Despite her friendliness to the laity, Tentler avoids predictable and tired interpretations that exalt church members over blundering clergy. Here her treatment of leading Americanists is indicative. For instance, John Carroll, the first American bishop and a prominent figure in the world of colonial Roman Catholicism (largely English), had many successes. But his “Enlightenment Catholicism” was not well suited for the reception of large numbers of immigrants. Tentler does acknowledge, though, that by supporting the American Revolution and placing “the American church on the side of modernity,” American Catholics never had to struggle the way Europeans did with their lives as citizens and as church members. On the late nineteenth-century controversy over Americanism, Tentler balances between the optimism, sometimes naivety, of the leading figures who praised America, and of their critics who “rightly” saw the threat such assimilation might involve for “a certain understanding of Catholic orthodoxy” and episcopal authority. When it comes to John Courtney Murray, the man who almost single-handedly harmonized American political ideals and Rome’s teaching, Tentler mentions him only in the context of a mid-twentieth century intellectual renaissance. Her concern is less the vindication of an American Catholicism than it is to describe the diversity and resilience of the church in the United States. The laity as much as thinkers like Murray shared in those tasks of persistence.
On the whole, Tentler uses her own legitimate academic interests to enliven a generally familiar narrative. Roman Catholic presence in North America began not with the English Catholics who set up in Maryland but with Spanish and French explorers. English settlements and British success in defeating the French, along with American independence, isolated the American church, which was about ten percent of the American population in 1790, from European strongholds. That changed dramatically in the middle decades of the nineteenth century when the American church became the immigrant church thanks initially to large numbers of Irish and Germans setting in the United States. The immigrant character of the church became even more a reality in the last decades of that same century even as the American hierarchy was establishing structures into which to channel the many devout newcomers, including a vast parochial school system. Although well situated in large American cities where Roman Catholics dominated urban politics, the American church began to assimilate economically and professionally only after World War II, as the laity left the urban ghettos for the suburbs and college campuses.
Tentler judges the American church to have been largely successful in adapting to a modern, democratic, and affluent society until the period after the Second Vatican Council. In the final section of the book, she follows the polarization of the American church under John Paul II, and the disappointments surrounding church closings and sex scandals. She concludes with reflections on her 2002 visit to the recently opened Our Lady of the Angels Cathedral in Los Angeles. Her first impression was one of a “magnificent” structure that lacked a “devotional atmosphere.” But another trip to the cathedral ten days later allowed Tentler to see devotion in practice. That the worshipers were immigrants helped. “Hope” swelled in her as she considered the grit of these people. In that moment, Tentler’s “hope for the church” allowed her to look to “the Catholic future with joyful expectation.” The edifice of that cathedral, whether architectural or episcopal, does not move Tentler personally or academically the way ordinary believers do.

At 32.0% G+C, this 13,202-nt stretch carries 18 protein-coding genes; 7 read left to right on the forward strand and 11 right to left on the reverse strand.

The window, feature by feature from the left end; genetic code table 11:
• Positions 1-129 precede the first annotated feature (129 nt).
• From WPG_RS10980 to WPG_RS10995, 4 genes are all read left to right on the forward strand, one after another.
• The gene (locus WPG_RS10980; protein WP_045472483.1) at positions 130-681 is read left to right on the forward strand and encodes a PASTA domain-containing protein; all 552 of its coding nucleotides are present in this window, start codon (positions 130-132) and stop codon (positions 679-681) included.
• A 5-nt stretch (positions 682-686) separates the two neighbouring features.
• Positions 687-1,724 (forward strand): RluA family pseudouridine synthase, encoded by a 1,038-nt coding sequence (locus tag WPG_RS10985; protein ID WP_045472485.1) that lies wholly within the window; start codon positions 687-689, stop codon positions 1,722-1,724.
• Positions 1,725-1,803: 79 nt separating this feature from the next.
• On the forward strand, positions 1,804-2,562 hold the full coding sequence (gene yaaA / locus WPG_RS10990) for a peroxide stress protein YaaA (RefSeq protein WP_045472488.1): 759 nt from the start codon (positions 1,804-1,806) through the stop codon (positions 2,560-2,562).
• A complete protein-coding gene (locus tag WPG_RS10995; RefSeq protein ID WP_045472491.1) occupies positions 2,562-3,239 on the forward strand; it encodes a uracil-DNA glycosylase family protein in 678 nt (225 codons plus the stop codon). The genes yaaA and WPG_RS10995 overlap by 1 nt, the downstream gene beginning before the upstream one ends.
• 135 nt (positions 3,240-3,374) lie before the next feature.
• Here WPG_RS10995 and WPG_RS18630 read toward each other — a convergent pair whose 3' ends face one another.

By ending on a populist note, surely a trope friendly to Americanism, Tentler may not have meant anything more than an expression of sympathy for the underdog (also an American trait). But at a time when populism informs both the Left (Bernie Bros) and the Right (Trumpists), looking for hope in the laity rather than the priests and bishops makes it harder to affirm the church as an international institution that rises above national politics. Tentler’s conclusion evokes her days of student activism during the 1960s, not to mention the temptation of professional laity (such as academics and journalists) to discount their ecclesiastical superiors whose charism trumps expertise. In the preface, she admits that after growing up in a leftist home, participating in protests against the Vietnam War, and marrying a Roman Catholic, she “needed a church that, while claiming to possess ultimate truth, was also willing to concede that it did not have all the answers. I thought I had found it in postconciliar Catholicism.” That admission also explains Tentler’s apparent indifference to Americanism and leaves her (and her book) in the awkward position of nostalgia for the preconciliar immigrant church. Ironically, that was also the period of the American bishops’ greatest clout, and when Roman Catholicism stood out more prominently from its American context.